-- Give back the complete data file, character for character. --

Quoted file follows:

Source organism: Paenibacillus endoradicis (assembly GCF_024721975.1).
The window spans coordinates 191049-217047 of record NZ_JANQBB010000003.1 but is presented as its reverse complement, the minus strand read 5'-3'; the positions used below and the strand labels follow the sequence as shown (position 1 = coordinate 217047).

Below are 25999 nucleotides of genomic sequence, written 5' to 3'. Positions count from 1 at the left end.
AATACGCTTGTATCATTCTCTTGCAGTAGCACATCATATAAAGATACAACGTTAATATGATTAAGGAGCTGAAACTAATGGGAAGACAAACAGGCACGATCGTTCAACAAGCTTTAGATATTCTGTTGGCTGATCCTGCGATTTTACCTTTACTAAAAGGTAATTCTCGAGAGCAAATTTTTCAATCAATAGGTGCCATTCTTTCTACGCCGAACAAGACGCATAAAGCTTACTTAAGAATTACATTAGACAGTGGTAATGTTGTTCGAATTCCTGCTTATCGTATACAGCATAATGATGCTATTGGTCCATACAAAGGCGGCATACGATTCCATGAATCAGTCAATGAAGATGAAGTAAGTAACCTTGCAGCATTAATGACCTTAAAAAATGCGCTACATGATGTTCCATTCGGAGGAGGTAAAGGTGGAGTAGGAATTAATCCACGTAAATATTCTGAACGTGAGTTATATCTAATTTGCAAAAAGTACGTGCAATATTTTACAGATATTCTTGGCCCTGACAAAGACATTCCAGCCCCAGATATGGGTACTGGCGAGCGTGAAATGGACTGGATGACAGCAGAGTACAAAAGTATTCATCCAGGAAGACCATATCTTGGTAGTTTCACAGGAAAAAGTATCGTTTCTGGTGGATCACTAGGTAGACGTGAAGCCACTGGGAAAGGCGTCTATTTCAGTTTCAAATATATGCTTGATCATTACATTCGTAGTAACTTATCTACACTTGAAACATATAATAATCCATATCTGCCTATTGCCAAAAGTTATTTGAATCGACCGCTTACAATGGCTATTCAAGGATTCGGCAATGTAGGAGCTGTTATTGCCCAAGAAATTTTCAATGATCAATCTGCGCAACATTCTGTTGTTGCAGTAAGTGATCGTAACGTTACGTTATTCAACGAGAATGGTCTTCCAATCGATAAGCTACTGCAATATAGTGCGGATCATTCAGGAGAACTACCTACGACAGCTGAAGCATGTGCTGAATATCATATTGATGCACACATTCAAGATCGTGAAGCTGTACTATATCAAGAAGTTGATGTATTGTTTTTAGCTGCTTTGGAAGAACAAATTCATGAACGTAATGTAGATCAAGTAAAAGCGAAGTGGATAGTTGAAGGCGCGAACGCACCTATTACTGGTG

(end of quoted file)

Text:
Source organism: Paenibacillus endoradicis (assembly GCF_024721975.1).
The window spans coordinates 191049-217047 of record NZ_JANQBB010000003.1 but is presented as its reverse complement, the minus strand read 5'-3'; the positions used below and the strand labels follow the sequence as shown (position 1 = coordinate 217047).

Below are 25999 nucleotides of genomic sequence, written 5' to 3'. Positions count from 1 at the left end.
AATACGCTTGTATCATTCTCTTGCAGTAGCACATCATATAAAGATACAACGTTAATATGATTAAGGAGCTGAAACTAATGGGAAGACAAACAGGCACGATCGTTCAACAAGCTTTAGATATTCTGTTGGCTGATCCTGCGATTTTACCTTTACTAAAAGGTAATTCTCGAGAGCAAATTTTTCAATCAATAGGTGCCATTCTTTCTACGCCGAACAAGACGCATAAAGCTTACTTAAGAATTACATTAGACAGTGGTAATGTTGTTCGAATTCCTGCTTATCGTATACAGCATAATGATGCTATTGGTCCATACAAAGGCGGCATACGATTCCATGAATCAGTCAATGAAGATGAAGTAAGTAACCTTGCAGCATTAATGACCTTAAAAAATGCGCTACATGATGTTCCATTCGGAGGAGGTAAAGGTGGAGTAGGAATTAATCCACGTAAATATTCTGAACGTGAGTTATATCTAATTTGCAAAAAGTACGTGCAATATTTTACAGATATTCTTGGCCCTGACAAAGACATTCCAGCCCCAGATATGGGTACTGGCGAGCGTGAAATGGACTGGATGACAGCAGAGTACAAAAGTATTCATCCAGGAAGACCATATCTTGGTAGTTTCACAGGAAAAAGTATCGTTTCTGGTGGATCACTAGGTAGACGTGAAGCCACTGGGAAAGGCGTCTATTTCAGTTTCAAATATATGCTTGATCATTACATTCGTAGTAACTTATCTACACTTGAAACATATAATAATCCATATCTGCCTATTGCCAAAAGTTATTTGAATCGACCGCTTACAATGGCTATTCAAGGATTCGGCAATGTAGGAGCTGTTATTGCCCAAGAAATTTTCAATGATCAATCTGCGCAACATTCTGTTGTTGCAGTAAGTGATCGTAACGTTACGTTATTCAACGAGAATGGTCTTCCAATCGATAAGCTACTGCAATATAGTGCGGATCATTCAGGAGAACTACCTACGACAGCTGAAGCATGTGCTGAATATCATATTGATGCACACATTCAAGATCGTGAAGCTGTACTATATCAAGAAGTTGATGTATTGTTTTTAGCTGCTTTGGAAGAACAAATTCATGAACGTAATGTAGATCAAGTAAAAGCGAAGTGGATAGTTGAAGGCGCGAACGCACCTATTACTGGTG